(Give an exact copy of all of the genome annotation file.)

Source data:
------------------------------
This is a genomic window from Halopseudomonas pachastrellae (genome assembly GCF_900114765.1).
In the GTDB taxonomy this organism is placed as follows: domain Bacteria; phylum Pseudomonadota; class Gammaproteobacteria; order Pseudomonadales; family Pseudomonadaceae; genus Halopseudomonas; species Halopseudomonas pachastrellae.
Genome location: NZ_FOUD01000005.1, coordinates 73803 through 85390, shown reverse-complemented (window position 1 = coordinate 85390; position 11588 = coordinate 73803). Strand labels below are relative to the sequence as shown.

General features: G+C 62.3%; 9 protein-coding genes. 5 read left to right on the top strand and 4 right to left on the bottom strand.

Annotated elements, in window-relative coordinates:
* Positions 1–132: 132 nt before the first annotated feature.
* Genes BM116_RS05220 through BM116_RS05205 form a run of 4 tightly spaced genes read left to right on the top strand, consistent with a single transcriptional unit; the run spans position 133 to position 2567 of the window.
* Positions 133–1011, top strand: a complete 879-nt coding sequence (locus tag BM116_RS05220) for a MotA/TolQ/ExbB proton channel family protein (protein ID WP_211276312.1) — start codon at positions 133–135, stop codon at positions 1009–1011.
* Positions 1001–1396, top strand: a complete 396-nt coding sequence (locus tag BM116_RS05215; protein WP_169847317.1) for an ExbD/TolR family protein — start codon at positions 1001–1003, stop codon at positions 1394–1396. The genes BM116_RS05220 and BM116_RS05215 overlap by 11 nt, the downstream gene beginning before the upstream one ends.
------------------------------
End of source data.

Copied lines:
This is a genomic window from Halopseudomonas pachastrellae (genome assembly GCF_900114765.1).
In the GTDB taxonomy this organism is placed as follows: domain Bacteria; phylum Pseudomonadota; class Gammaproteobacteria; order Pseudomonadales; family Pseudomonadaceae; genus Halopseudomonas; species Halopseudomonas pachastrellae.
Genome location: NZ_FOUD01000005.1, coordinates 73803 through 85390, shown reverse-complemented (window position 1 = coordinate 85390; position 11588 = coordinate 73803). Strand labels below are relative to the sequence as shown.

General features: G+C 62.3%; 9 protein-coding genes. 5 read left to right on the top strand and 4 right to left on the bottom strand.

Annotated elements, in window-relative coordinates:
* Positions 1–132: 132 nt before the first annotated feature.
* Genes BM116_RS05220 through BM116_RS05205 form a run of 4 tightly spaced genes read left to right on the top strand, consistent with a single transcriptional unit; the run spans position 133 to position 2567 of the window.
* Positions 133–1011, top strand: a complete 879-nt coding sequence (locus tag BM116_RS05220) for a MotA/TolQ/ExbB proton channel family protein (protein ID WP_211276312.1) — start codon at positions 133–135, stop codon at positions 1009–1011.
* Positions 1001–1396, top strand: a complete 396-nt coding sequence (locus tag BM116_RS05215; protein WP_169847317.1) for an ExbD/TolR family protein — start codon at positions 1001–1003, stop codon at positions 1394–1396. The genes BM116_RS05220 and BM116_RS05215 overlap by 11 nt, the downstream gene beginning before the upstream one ends.